I also want to bring back some red into the cheeks. So currently I'm painting at 60% Opacity. That will be just fine, just a little bit of red there on the cheeks. Press 0 to go to 100% and bring back even more color on the lips there. And now here is our before and after and again just removing some of the reds from up in the forehead and on the nose. Now a lot of times when you remove color, you then need to add color on top of what you have done. So that's what I'm going to do here. I'll click on the Adjustment Layer icon, navigate to Curves. Now when Curves are going to navigate to my Red channel and I'm going to increase the red. So I'm going to go ahead and click on my midpoint right there and just drag just a bit up.
Now I'm adding some reds. This is subjective color. And the nice thing about this is I can add a bit of red because I have already decreased the red variety in the skin. Now let's look at our before and after. Before and then after. So I can get away with that little bit of extra warmth, because I already pulled some out with Hue/Saturation. Next, we will go to the Blue, Yellow channel and we are just going to add just a touch of yellow there. Now when you add yellow, you need to be careful that you also add a little bit of magenta or red to offset that. I have already done that, so that looks pretty good. Well, let's press the F key to go Full Screen View mode. Then the F7 key to open up our Layers palette and let's see how we have done.
Well, here is the original image. We started to color correct the image so that we could reproduce it much better. We then worked on the shirt and we pulled out some of the blue down here on the shirt and again. That looks a little bit better. Subtle, yet significant. And then we started to work on the skin a little bit. Now when we did that our adjustment made the skin a little bit too pale, although it did equalize the color that we had there. Well, we did that knowing that at the end we would add a bit of the Curves adjustment on top of that which then makes for a pretty interesting and pretty compelling photograph. Let's take a look at the before and after. Here is the before and then here is the after. Now in closing, I just want to remind you that a lot of times what we are going to do is get our image so that it is color correct. And then later we are going to add some subjective edits.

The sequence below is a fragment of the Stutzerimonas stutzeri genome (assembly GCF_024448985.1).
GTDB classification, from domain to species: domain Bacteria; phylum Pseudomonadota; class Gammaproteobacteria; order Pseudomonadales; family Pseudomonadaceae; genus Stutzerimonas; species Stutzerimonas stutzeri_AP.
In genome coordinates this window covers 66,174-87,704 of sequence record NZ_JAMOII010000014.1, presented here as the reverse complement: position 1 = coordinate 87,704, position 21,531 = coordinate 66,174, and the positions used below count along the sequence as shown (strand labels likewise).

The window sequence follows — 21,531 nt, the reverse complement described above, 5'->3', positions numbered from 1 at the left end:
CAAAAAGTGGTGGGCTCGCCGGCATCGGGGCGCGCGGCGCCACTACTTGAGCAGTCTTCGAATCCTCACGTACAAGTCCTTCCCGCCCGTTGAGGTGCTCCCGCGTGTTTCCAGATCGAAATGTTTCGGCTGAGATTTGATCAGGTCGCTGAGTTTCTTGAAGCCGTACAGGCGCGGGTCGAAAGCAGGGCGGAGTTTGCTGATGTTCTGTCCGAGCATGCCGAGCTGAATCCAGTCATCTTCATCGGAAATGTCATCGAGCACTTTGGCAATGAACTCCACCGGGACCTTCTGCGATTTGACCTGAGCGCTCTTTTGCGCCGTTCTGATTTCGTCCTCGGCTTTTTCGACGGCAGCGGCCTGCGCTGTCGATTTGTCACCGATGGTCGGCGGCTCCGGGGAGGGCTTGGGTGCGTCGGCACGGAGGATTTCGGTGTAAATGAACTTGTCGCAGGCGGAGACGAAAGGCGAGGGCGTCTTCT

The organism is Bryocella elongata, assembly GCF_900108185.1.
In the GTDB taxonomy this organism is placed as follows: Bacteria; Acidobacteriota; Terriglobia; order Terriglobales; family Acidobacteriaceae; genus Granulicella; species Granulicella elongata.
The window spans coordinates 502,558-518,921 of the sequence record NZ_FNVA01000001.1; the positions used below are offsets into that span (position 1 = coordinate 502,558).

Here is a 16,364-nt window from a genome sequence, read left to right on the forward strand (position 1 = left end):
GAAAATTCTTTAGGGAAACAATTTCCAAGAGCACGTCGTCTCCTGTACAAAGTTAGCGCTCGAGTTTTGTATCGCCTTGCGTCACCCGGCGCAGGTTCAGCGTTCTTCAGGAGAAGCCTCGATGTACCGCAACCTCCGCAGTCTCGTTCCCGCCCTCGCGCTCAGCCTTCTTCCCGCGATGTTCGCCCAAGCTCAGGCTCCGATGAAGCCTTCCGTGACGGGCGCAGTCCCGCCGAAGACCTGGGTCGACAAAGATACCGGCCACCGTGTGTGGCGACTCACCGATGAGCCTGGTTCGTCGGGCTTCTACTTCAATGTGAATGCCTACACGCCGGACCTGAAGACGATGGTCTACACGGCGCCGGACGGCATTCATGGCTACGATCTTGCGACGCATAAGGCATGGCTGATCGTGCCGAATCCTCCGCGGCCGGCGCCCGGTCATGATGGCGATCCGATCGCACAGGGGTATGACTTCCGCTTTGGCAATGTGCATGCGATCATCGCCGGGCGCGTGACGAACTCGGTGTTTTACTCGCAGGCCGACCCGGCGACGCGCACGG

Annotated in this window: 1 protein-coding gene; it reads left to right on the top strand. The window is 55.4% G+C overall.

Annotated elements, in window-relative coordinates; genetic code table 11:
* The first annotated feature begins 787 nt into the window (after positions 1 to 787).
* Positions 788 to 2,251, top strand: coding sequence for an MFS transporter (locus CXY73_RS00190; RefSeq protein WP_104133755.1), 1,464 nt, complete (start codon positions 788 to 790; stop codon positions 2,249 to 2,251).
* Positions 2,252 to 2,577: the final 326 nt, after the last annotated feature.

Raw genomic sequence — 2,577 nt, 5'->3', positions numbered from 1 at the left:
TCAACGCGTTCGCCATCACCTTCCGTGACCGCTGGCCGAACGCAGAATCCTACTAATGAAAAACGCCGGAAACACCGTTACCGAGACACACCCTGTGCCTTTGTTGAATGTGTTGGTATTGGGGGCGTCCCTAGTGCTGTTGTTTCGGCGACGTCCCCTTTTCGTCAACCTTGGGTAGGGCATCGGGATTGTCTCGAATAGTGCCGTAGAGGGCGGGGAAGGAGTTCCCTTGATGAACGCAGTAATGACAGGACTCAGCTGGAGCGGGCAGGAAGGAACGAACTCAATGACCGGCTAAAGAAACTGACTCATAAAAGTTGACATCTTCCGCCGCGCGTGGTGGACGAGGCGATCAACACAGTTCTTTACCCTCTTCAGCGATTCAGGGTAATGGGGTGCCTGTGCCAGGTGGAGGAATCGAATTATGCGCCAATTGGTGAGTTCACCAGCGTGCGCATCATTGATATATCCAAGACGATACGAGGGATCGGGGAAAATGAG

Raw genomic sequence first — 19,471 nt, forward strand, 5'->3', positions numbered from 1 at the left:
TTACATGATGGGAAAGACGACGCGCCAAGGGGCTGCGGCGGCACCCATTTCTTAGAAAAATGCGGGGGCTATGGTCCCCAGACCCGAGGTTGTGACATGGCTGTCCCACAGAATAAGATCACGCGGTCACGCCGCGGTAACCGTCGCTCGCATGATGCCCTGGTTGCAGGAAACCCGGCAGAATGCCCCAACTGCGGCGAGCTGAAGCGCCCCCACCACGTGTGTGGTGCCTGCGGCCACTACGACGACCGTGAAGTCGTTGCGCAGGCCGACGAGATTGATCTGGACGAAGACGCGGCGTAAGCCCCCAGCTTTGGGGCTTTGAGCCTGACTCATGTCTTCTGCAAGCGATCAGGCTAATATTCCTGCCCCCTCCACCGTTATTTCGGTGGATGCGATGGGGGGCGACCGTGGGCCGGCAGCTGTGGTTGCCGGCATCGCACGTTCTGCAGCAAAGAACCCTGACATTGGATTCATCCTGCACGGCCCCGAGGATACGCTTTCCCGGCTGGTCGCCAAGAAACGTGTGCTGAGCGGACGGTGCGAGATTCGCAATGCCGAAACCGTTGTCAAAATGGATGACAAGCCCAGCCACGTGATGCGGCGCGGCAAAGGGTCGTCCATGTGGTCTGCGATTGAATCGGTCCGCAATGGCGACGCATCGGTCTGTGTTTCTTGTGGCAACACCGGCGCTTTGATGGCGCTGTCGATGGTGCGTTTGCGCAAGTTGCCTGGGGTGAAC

Now if you are more interested in these subjective types of edits, I have a couple of other training titles on the lynda.com training library. One is called Creative Effects and other one is called Creative Color. If you are interested in the subjective side of modifying your images, take a look at those titles where you can dig deeper into a wide range of topics where you can learn how to further enhance your photographs.
- Implementing a color-managed workflow
- Creating color-correct prints
- Advanced image sharpening techniques
- Using typography with promo materials
- Working with print layouts and montages
- Considering paper and printer choices
- Soft-proofing to ensure stunning results
- Optimizing the print workflow
- Converting to CMYK and going to press